There is the Dewitt Clinton engine, the first locomotive of the New York Central Railroad built in 1831. The Great-Northern Mountain-Style Locomotive designed and built in 1930. The Commodore Vanderbilt also built for the New York Central Railroad in 1870. The “General,” the famous Civil War locomotive built for the Western Atlantic Railroad in 1855. And, of course, the Lincoln Funeral Train.
There is nothing specific about Lincoln that frightened me nor the manner of his demise. I remember learning in school that a man named John Wilkes Booth had shot him at Ford’s Theatre and that his funeral was a long drawn out affair. It wasn’t his death that marked me; it was death in general.
Thinking back, I had grasped the idea of immorality pretty early and it troubled me. I was fortunate to not meet with much death in my childhood years so I can only recall that which I was witness to in the pop culture I consumed.
The 1989 animated film All Dogs Go to Heaven set in 1939 New Orleans, in which a mischievous German Shepard named Charlie B. Barkin is murdered by his riverboat casino partner, a bulldog named Carface Caruthers, had me contemplating Hell for weeks.
When the textually gifted barn spider, Charlotte A. Cavatica, of E.B. White’s Charlotte’s Web, dies after giving birth to a gaggle of eggs, I was beside myself.
I remember watching a cartoon version of the The Nutcracker in which the Mouse King meets a gruesome end and I could not fathom how this tale of horror and mortal (or rodent) demise became a joyous Christmas classic.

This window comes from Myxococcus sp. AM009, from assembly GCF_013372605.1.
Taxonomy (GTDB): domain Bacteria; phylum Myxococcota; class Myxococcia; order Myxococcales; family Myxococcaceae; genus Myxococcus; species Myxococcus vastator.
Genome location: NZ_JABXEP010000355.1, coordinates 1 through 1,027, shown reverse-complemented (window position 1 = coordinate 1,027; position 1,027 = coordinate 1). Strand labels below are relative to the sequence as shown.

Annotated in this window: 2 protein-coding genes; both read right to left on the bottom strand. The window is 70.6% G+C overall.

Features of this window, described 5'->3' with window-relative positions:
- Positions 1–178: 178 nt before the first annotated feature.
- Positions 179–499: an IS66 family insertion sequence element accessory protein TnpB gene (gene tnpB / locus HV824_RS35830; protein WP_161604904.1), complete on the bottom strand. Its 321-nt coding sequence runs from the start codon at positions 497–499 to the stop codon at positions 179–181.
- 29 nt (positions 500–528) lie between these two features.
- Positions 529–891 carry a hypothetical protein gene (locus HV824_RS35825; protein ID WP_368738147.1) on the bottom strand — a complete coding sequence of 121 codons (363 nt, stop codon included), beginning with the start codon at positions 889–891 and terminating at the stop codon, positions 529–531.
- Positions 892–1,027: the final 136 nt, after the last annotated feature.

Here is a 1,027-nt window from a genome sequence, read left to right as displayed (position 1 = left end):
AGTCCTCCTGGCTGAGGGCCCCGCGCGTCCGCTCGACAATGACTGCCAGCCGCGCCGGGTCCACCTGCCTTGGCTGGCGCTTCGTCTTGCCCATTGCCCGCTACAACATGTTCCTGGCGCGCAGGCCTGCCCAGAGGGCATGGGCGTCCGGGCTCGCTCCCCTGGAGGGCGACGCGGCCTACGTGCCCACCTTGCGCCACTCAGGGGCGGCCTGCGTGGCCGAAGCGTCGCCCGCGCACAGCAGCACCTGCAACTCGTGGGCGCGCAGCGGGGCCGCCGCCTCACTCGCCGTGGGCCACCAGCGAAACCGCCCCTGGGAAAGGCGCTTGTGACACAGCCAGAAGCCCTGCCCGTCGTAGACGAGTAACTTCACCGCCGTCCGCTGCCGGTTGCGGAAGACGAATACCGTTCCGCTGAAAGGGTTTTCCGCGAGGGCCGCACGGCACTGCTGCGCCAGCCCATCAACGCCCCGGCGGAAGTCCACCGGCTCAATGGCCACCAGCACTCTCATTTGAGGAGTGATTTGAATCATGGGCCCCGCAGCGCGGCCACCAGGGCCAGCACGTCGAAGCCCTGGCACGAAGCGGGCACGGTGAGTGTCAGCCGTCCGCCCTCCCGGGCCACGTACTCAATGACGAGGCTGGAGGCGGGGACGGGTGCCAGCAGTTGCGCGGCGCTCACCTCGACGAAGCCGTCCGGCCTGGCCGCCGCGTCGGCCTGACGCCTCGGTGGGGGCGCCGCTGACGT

When I spent the night at my grandparents’ house, I would often bunk with my grandma, and every stuffed animal and doll baby I could fit in the car, while my younger brother and my grandpa would sleep in the guest room. I would wake early in the morning while it was still dark but with just enough light creeping in from behind the drawn shades to illuminate my grandma’s slumbering profile. I would lay there stiff and scared with a brief reprieve every time I saw the shallow rise and fall of her chest. What if the next fall didn’t give way to a rise? I never felt such relief in my young life as when she groggily opened her eyes and said good morning.
Lincoln was just another example of death but he wasn’t just a movie I saw or a story I read, he was made manifest. A wooden figured carved into a miniature open casket carved into a miniature funeral train. He wasn’t a dog or spider or rat, he was once a man, he was once real and alive. That meant to me that he could come back.
My memory of the train is this—It was in the center of a room. The room was cold and low-lit. The train was under a glass case and illuminated. You could approach the train and peer through the glass to ogle all the microscopic crafted details put into the driving wheels, axel boxes, pistons, the smokebox, and coal hopper.
You could peer into the windows of the passenger cars and marvel at the minuscule aspects of folds in curtains, straight back chairs, sinks, tassels, keys, Lincoln’s black coffin, and his ivory bearded face. He was trapped in this ornate, miniature death that was stuck in permanent display.
This filled me with an extreme about of anxiety. Death is the ultimate trap. You can't move. You can't breathe. You can't be. So when I think about it now, it doesn't seem odd that I relocated this tiny Lincoln from being encased in a wooden train in a glass display to being locked in a trunk, stored in the basement. As a child, if I could keep tabs on death...if I could trap it in a trunk...then at least I would know where it was. I could out-skate it. And when I got too close I could fling off my skates (real or metaphorical) and run away leaving it the dusty basement for another, braver, day.